Current photos of the property can be seen here.

And a YouTube video of 284 Water Street can be seen here.

Newburyport Under Pressure to Develop Real Estate for Profit

56 High Street, Courtesy of the City of Newburyport

56 High Street, Courtesy of the City of Newburyport

“Sure, we can still have homeowner’s rights and the proposed LHD provides for this. But more than ever before, the City of Newburyport is under pressure to develop real estate for profit, not just for its people and the quality of life. This city has become a destination specifically because of its historical support for preservation, not despite its history.”

Peter Erickson, Newburyport Daily News, Viewpoint can be read here

Peter Erickson is a former chair of the Newburyport Historic Commission and has lived on High Street for 24 years. Peter Erickson’s family home on High Street. Photo courtesy of the City of Newburyport which can be seen with the entire write-up about the property here (photo was taken in 1980).

George is Grinning and Orren Fox

George

George

George is grinning, huge wide smile, and those of you who have been readers of the Newburyport Blog for any length of time know that George is usually a glum sort of fellow, even with his passionate romance to Georgiana Tadpole (if you really would like to know about any of this frog stuff please press here).

Instead of telling the readers of the Newburyport Blog what is making George smile so hugely right off the bat (although he’s not smiling in the picture, I couldn’t get one of him smiling), I’m going to start at the beginning.

Way, way back (“in the day,” I’m not sure if it’s that far back) in 1990 I painted a whole bunch of paintings for a major New York show, oil on panel, and the panels warped (I used the wrong kind of panel – never did it again).  Panic city, you betcha.  I went to what was then Wendover Woodworks on Liberty Street in Newburyport, and one of the owners, Andy Willemsem saved my sorry soul by making some absolutely gorgeous frames that solved the warping problem and saved yours truly.  It was then I met Andy’s partner in this wonder furniture creating place, Henry Fox.

About 15 years ago, wandering around my Newburyport neighborhood, I ran into Henry Fox, who told me the harrowing tale of his son, born 3 months early with a host of medical problems who had been saved by the Neonatal Intensive Care Unit at MassGeneral in Boston, and had just been moved to one of the more local hospitals.  I later shared this story with other families who had critically ill new borns, including my most wonderful neighbors, who found themselves and their newborn son also at MassGeneral. (The young man is now happily running around our neighborhood.)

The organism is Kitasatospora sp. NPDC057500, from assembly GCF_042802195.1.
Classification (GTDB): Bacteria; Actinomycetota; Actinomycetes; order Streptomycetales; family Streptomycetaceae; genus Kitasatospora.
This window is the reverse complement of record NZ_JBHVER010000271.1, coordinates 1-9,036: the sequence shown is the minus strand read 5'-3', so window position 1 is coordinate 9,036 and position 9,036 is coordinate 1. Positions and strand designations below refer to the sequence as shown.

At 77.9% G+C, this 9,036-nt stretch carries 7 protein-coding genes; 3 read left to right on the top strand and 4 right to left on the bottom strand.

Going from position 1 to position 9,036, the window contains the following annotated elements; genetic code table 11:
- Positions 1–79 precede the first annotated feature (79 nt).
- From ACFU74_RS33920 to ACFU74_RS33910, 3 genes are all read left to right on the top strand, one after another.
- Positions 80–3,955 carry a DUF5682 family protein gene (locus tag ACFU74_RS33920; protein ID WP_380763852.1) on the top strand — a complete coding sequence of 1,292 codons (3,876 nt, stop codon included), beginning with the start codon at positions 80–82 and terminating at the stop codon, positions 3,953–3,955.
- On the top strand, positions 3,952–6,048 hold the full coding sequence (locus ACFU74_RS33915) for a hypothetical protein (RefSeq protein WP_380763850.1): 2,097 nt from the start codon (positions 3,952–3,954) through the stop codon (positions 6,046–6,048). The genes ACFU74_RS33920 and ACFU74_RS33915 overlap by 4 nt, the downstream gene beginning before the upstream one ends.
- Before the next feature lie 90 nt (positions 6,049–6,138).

Andy Willemsen moved on and Henry Fox named his wonderful furniture business after his two sons, “Fox Brothers.” (Still there on Liberty Street in Newburyport, still amazing.)

Fast forward to 2012, yesterday, a “new” or “new” to me, George and I being 5 years late to the story (not quite as bad as my late arrival to the David Sedaris planet, see earlier post, but not so good)  local Newburyport blog called “Happy Chickens Lay Healthy Eggs,” by a fifteen year old young man called Orren Fox.

I’m thinking Fox?? Fox?? Henry Fox?? The timing’s right.

And sure enough this blog is written by Henry’s son Orren, the one in intensive care 15 years ago.  How cool is that, but it gets so much better.

Scrolling down the blog’s sidebar the young man has been interviewed/written up by the Huffington Post, NPR, Yankee Magazine, the Boston Globe to name a few, and has been to the White House, March 7, 2012,  for “Know Your Farmer Event.”

I’m beginning to join George in grinning from ear to ear about this young chicken farmer and organic food activist.

“Margaret Mead would have loved Orren.  A soulful and gifted young man who has done more to help make a positive impact by 15 than most folks do in a lifetime.” From Do Lectures.

And Orren has added bees, in “Bee Happy” – check it out here.

AND Orren has serendipitly gone into business with his brother Will (with a little help from Dad) making “FoxBoys” longboards, skateboards in the most glorious shape, a little like a boat, read and see all about them here.

And Orren Fox is so media savvy as to make grown “social media” folks weep – along with the Happy Chickens blog there are the Facebook pages that one actually enjoys looking at and reading, and twitter accounts.  But it may be in the blood because his Mom, who gave birth to him all those many 15 years ago, is Libby Delana, the founding partner of Newburyport’s Mechanica, the next generation branding firm.

So if you are discouraged by the news or local or federal politics, life in general, go investigate Orren Fox, a young man who transcends the sustainable movement.  It doesn’t matter if you are dark “green,” light “green,” in-between or orange; right wing, left wing, moderate or independent.  When you read about this fantastic story, you like George, will be grinning from ear to ear and doing a dance in the end zone of your choice.